Finish the sequence of early Earth transformations: light, water, ______. Did you guess earthquakes? These are the first three miraculous transformations of Earth recorded in the first chapter of Genesis. The first “day” brought the day/night cycle; the second resulted in a stable water cycle; and on the third day we see the arrival of landmasses. (Technically the answer should have been land, but plate tectonics results in land and earthquakes—the latter of which are more exciting.) New scientific evidence affirms the antiquity of plate tectonics.
It is relatively obvious that life depends on light, water, and land. Light from the Sun is an energy source for most life on Earth. Life’s biochemical reactions cease without liquid water. And the majority of life on Earth lives in environments made possible by land (including the continents and continental shelves). Without plate tectonics operating early in our planet’s history, Earth would have never been able to support advanced life.
Plate tectonics plays a critical role in keeping the Earth’s temperature constant during the Sun’s significant brightness changes. Almost four billion years ago, the Sun was 30 percent dimmer than it is today, and it has steadily increased its light output over the intervening period. This steady increase would have boiled Earth’s oceans away without plate tectonics moderating the greenhouse gas content of the atmosphere. Also, as mentioned above, without plate tectonics, continents cannot form nor could majestic mountains grow. While continents and mountains provide many different environments for abundant life, their erosion from the water cycle supplies nutrients that a diverse biosphere requires.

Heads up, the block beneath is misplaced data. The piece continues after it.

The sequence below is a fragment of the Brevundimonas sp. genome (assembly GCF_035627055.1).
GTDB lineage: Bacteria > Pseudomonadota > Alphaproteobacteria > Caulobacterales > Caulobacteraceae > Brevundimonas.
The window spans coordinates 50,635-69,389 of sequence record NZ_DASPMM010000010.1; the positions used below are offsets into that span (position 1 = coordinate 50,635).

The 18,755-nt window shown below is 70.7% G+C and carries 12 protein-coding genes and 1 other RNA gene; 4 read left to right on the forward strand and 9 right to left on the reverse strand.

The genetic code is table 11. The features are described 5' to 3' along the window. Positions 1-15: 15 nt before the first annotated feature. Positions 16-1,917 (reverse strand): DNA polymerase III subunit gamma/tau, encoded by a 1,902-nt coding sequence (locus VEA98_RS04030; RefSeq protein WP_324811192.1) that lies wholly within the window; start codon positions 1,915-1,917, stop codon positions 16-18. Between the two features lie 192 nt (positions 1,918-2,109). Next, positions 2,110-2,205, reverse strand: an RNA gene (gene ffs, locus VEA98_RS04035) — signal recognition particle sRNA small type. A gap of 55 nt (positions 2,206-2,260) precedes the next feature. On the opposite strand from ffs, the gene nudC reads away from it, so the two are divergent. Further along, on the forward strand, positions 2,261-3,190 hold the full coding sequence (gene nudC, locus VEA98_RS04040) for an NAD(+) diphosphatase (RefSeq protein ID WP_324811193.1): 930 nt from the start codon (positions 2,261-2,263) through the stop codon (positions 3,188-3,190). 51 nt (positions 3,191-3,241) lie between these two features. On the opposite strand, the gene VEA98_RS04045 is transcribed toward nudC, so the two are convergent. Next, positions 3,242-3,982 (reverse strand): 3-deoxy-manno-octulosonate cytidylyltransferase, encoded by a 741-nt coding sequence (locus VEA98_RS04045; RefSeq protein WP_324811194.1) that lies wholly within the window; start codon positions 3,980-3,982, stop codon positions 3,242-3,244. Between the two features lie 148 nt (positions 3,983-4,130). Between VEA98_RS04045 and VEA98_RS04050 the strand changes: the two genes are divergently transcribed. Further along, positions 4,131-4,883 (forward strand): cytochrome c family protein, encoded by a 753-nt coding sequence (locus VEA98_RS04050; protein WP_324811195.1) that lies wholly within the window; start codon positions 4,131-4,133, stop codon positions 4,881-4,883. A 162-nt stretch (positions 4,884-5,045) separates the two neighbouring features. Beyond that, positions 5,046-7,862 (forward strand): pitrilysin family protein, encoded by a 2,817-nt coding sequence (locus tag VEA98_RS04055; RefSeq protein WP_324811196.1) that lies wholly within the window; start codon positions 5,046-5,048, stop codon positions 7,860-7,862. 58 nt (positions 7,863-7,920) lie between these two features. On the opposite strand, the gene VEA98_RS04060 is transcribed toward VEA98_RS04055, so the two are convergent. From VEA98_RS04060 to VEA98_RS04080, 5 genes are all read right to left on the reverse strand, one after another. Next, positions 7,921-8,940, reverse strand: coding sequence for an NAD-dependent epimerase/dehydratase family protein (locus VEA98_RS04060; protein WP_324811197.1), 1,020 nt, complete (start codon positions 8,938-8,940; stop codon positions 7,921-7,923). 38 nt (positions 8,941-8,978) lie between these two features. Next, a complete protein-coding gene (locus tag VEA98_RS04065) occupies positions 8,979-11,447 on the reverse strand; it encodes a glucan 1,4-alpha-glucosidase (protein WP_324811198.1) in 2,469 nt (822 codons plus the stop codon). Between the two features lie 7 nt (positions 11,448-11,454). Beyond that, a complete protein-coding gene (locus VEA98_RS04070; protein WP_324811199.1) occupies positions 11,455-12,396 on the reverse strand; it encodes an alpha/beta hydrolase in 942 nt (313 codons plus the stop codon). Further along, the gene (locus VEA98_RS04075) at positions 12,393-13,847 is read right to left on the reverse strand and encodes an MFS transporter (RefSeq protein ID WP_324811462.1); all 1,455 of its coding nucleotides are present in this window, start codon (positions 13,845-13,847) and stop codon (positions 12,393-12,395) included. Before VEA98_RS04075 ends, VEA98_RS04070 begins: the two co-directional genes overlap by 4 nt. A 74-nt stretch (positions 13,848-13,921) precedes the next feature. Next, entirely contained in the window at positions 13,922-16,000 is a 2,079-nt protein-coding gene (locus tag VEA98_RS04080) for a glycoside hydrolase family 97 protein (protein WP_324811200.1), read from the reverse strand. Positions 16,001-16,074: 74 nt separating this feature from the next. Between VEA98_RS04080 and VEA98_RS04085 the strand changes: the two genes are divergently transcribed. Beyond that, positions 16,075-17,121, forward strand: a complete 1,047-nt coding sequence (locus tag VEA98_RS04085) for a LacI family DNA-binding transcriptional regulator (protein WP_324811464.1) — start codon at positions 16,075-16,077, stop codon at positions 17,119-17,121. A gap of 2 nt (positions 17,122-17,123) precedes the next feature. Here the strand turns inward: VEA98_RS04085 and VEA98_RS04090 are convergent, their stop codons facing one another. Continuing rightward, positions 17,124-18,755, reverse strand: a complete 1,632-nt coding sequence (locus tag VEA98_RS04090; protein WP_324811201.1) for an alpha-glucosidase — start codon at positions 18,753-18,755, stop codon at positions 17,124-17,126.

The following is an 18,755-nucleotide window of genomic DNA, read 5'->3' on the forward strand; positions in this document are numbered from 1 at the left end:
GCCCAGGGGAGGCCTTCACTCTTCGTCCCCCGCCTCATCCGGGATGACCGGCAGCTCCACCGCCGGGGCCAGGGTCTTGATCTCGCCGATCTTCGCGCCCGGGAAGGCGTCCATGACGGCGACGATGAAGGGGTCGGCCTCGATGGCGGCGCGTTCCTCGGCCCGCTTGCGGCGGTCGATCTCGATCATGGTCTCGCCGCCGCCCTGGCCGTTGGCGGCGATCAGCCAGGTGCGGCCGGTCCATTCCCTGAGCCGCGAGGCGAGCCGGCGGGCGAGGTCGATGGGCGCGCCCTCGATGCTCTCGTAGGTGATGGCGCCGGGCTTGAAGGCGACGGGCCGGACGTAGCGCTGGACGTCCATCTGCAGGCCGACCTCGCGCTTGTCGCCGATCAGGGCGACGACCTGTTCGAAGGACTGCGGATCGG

Numerous lines of evidence point to the fine-tuning that plate tectonics require. But an article in Science affirms that this critical process has operated for most of Earth’s history.1 Specifically, studies of the Slave craton in Northwest Canada reveals that it formed via subduction processes nearly 3.5 billion years ago. As the Earth’s tectonic plates bump into one another, sometimes one plate is forced underneath the other (called subduction) and falls back toward the mantle. This process results in the formation of the less-dense rocks and minerals that form the continental plates.
Plate tectonics plays a critical role in maintaining and diversifying Earth’s habitability. That such a critical process has operated for over three billion years affirms the biblical account of Earth’s transformation where the water cycle and the tectonic cycle prepare land in anticipation of human arrival.
1. Chin-Wu Chen et al., “Geophysical Detection of Relict Metasomatism from an Archean (~3.5 Ga) Subduction Zone,” Science 326 (November 20, 2009): 1089–91.